Keywords: Matching, School Choice, Deferred Acceptance, Stability, Ordinal Efficiency, Market Design
    JEL: C71 C78 D71 D78
    Date: 2010–05–01
  9. By: Eric A. Hanushek; Ludger Woessmann
    Abstract: An emerging economic literature over the past decade has made use of international tests of educational achievement to analyze the determinants and impacts of cognitive skills. The cross-country comparative approach provides a number of unique advantages over national studies: It can exploit institutional variation that does not exist within countries; draw on much larger variation than usually available within any country; reveal whether any result is country-specific or more general; test whether effects are systematically heterogeneous in different settings; circumvent selection issues that plague within-country identification by using system-level aggregated measures; and uncover general-equilibrium effects that often elude studies in a single country. The advantages come at the price of concerns about the limited number of country observations, the mostly cross-sectional character of available achievement data, and possible bias from unobserved country factors such as culture. This chapter reviews the economic literature on international differences in educational achievement, restricting itself to comparative analyses that are not possible within single countries and placing particular emphasis on studies trying to address key issues of empirical identification. While quantitative input measures show little impact, several measures of institutional structures and of the quality of the teaching force can account for significant portions of the immense international differences in the level and equity of student achievement. Variations in skills measured by the international achievement tests are in turn strongly related to individual labor-market outcomes and, perhaps more importantly, to cross-country variations in economic growth.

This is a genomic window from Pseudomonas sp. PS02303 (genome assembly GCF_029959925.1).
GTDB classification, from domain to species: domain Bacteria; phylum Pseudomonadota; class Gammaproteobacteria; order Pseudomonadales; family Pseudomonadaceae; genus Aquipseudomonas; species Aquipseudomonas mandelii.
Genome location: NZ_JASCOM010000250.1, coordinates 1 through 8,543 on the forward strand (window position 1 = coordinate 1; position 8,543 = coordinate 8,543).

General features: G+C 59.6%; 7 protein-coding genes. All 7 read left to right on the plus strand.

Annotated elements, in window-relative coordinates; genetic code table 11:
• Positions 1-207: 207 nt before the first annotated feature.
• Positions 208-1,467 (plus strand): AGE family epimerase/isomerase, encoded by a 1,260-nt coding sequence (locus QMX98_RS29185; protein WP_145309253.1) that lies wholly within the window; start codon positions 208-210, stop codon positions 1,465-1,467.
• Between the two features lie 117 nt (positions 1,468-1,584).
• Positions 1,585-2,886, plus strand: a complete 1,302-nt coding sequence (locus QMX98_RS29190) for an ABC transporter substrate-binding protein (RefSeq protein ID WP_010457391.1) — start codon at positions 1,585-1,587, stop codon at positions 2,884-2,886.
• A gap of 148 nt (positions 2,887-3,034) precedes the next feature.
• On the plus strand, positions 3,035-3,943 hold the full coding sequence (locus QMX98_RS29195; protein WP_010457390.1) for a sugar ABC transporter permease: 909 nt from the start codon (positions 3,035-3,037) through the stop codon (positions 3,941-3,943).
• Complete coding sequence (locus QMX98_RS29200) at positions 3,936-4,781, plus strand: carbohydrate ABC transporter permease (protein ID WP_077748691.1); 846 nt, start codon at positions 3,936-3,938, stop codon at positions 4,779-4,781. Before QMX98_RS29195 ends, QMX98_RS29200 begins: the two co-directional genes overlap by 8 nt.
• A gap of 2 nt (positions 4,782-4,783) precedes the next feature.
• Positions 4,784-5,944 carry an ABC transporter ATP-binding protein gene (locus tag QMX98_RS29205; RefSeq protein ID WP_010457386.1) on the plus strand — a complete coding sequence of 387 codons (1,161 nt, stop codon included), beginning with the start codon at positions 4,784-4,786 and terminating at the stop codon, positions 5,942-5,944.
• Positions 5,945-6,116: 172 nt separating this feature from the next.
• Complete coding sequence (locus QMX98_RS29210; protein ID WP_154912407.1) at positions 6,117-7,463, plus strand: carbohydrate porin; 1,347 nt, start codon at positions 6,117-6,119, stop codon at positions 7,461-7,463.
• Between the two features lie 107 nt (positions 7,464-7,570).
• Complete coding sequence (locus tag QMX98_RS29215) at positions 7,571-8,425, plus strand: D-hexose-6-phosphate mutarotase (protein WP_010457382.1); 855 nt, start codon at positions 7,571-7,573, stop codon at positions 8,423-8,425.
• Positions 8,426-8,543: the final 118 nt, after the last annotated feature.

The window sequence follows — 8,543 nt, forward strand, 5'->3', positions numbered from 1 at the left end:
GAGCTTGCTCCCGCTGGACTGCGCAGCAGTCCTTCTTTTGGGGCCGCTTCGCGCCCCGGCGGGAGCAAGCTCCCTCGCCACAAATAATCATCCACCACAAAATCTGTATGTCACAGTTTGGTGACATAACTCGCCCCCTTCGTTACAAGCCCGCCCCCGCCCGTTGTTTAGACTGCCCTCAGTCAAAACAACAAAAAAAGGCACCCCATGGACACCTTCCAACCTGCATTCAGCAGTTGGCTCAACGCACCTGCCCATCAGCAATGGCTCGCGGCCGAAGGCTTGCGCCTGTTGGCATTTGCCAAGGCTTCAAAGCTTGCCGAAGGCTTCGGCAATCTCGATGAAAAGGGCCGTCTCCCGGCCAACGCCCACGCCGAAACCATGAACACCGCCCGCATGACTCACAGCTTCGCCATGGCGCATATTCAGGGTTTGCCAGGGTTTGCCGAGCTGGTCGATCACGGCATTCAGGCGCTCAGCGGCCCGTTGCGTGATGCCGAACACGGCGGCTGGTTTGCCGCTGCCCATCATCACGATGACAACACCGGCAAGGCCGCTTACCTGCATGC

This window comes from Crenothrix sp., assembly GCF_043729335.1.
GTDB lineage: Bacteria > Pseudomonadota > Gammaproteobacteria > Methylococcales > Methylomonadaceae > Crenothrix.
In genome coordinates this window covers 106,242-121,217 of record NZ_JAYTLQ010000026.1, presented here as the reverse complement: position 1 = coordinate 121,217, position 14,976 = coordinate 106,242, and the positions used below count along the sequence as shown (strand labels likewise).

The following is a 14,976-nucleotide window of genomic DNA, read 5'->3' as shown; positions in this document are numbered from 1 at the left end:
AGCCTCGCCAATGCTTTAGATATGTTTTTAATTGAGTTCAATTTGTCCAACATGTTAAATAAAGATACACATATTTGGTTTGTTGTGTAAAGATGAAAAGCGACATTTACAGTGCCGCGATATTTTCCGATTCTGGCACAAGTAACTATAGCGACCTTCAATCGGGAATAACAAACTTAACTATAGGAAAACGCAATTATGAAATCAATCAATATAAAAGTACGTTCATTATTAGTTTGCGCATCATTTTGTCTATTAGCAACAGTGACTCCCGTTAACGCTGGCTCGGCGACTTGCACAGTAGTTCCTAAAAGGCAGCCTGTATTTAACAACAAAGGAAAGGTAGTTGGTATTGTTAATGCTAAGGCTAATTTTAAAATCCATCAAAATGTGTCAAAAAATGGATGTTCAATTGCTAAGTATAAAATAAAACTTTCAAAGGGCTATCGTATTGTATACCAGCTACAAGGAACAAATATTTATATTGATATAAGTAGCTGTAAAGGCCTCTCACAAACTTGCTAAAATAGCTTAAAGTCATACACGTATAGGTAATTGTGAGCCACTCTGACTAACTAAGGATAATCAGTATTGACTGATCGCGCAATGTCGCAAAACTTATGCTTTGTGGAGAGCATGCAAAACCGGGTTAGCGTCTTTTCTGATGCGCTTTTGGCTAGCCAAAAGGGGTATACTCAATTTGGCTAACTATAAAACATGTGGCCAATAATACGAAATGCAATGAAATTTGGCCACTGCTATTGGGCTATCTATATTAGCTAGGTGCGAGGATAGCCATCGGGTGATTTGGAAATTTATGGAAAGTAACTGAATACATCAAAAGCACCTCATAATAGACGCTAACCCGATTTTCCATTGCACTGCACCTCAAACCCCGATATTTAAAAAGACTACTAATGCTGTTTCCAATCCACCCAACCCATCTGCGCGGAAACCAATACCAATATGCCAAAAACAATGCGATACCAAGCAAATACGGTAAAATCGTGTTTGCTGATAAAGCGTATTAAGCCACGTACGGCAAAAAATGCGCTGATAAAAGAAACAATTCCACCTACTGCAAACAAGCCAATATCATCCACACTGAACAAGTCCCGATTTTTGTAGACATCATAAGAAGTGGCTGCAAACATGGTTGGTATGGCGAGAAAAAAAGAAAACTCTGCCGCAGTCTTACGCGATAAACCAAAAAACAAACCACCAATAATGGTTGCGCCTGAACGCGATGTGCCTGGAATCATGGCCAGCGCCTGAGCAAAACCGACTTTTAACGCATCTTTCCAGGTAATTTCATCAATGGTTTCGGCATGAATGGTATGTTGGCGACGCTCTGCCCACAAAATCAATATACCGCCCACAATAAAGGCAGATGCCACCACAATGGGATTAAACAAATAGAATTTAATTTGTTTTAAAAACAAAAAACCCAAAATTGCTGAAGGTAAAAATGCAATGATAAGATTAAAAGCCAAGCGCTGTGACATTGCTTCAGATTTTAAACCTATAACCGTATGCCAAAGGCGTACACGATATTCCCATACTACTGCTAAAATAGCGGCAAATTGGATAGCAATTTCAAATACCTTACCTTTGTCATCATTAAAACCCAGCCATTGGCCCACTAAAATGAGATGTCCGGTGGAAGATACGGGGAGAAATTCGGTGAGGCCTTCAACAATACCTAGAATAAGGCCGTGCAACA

JEL: H4 H5 I20 J24 J31 O15 O4 P5
    Date: 2010–04
  10. By: Jorge A. Paz (Instituto de Estudios Laborales y del Desarrollo Económico (IELDE), Facultad de Ceiencias Económicas, Universidad Nacional de Salta, Argentina)
    Abstract: En este trabajo se estiman retornos a la educación en Argentina y se exploran algunas hipótesis derivadas del marco teórico-conceptual propuesto por el trabajo de Knigth (1979) y Beccaria (1986), según el cual es importante incorporar consideraciones acerca de la estructura productiva en la cual se insertan los ocupados. Los datos provienen de la Encuesta Permanente de Hogares, modalidad puntual y corresponden al período 1995-2003. La metodología consiste en estimar funciones de Mincer total y por regiones y computar los retornos, tanto bajo la hipótesis de retornos lineales por año de educación, como así también por máximo nivel alcanzado. El resultado más relevante es la relativa uniformidad de los retornos a la educación entre las regiones que se compararon y el diferencial regional en cuanto al efecto que introduce la consideración del sesgo por inserción laboral de los ocupados. También pudo constatarse una disparidad entre géneros en los retornos corregidos por sesgo.
    Keywords: Retornos a la educación, capital humano, Argentina
    JEL: J24 R19
    Date: 2009–12